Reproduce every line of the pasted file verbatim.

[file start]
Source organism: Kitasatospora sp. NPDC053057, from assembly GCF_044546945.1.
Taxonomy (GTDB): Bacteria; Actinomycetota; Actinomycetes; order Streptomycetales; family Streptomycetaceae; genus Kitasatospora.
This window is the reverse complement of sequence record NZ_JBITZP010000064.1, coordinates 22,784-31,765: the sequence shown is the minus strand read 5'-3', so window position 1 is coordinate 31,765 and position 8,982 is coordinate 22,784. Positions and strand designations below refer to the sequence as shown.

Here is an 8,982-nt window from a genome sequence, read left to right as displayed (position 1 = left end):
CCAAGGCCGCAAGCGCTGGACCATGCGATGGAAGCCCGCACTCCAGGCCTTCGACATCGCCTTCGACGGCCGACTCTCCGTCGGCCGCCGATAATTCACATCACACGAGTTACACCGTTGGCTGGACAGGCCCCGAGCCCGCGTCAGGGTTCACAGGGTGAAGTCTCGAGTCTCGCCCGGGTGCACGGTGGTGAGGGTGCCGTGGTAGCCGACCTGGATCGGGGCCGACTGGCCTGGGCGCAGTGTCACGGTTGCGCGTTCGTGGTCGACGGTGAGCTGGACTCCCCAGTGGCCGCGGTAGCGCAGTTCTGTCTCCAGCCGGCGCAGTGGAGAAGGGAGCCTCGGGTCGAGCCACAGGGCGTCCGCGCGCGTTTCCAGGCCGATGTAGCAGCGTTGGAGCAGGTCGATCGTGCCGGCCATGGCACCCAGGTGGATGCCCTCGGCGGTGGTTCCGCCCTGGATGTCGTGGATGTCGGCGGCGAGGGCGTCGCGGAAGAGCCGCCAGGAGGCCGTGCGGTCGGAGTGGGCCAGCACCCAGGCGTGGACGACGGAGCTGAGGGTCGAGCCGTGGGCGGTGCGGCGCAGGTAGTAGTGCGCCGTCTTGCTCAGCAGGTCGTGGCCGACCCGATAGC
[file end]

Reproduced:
Source organism: Kitasatospora sp. NPDC053057, from assembly GCF_044546945.1.
Taxonomy (GTDB): Bacteria; Actinomycetota; Actinomycetes; order Streptomycetales; family Streptomycetaceae; genus Kitasatospora.
This window is the reverse complement of sequence record NZ_JBITZP010000064.1, coordinates 22,784-31,765: the sequence shown is the minus strand read 5'-3', so window position 1 is coordinate 31,765 and position 8,982 is coordinate 22,784. Positions and strand designations below refer to the sequence as shown.

Here is an 8,982-nt window from a genome sequence, read left to right as displayed (position 1 = left end):
CCAAGGCCGCAAGCGCTGGACCATGCGATGGAAGCCCGCACTCCAGGCCTTCGACATCGCCTTCGACGGCCGACTCTCCGTCGGCCGCCGATAATTCACATCACACGAGTTACACCGTTGGCTGGACAGGCCCCGAGCCCGCGTCAGGGTTCACAGGGTGAAGTCTCGAGTCTCGCCCGGGTGCACGGTGGTGAGGGTGCCGTGGTAGCCGACCTGGATCGGGGCCGACTGGCCTGGGCGCAGTGTCACGGTTGCGCGTTCGTGGTCGACGGTGAGCTGGACTCCCCAGTGGCCGCGGTAGCGCAGTTCTGTCTCCAGCCGGCGCAGTGGAGAAGGGAGCCTCGGGTCGAGCCACAGGGCGTCCGCGCGCGTTTCCAGGCCGATGTAGCAGCGTTGGAGCAGGTCGATCGTGCCGGCCATGGCACCCAGGTGGATGCCCTCGGCGGTGGTTCCGCCCTGGATGTCGTGGATGTCGGCGGCGAGGGCGTCGCGGAAGAGCCGCCAGGAGGCCGTGCGGTCGGAGTGGGCCAGCACCCAGGCGTGGACGACGGAGCTGAGGGTCGAGCCGTGGGCGGTGCGGCGCAGGTAGTAGTGCGCCGTCTTGCTCAGCAGGTCGTGGCCGACCCGATAGC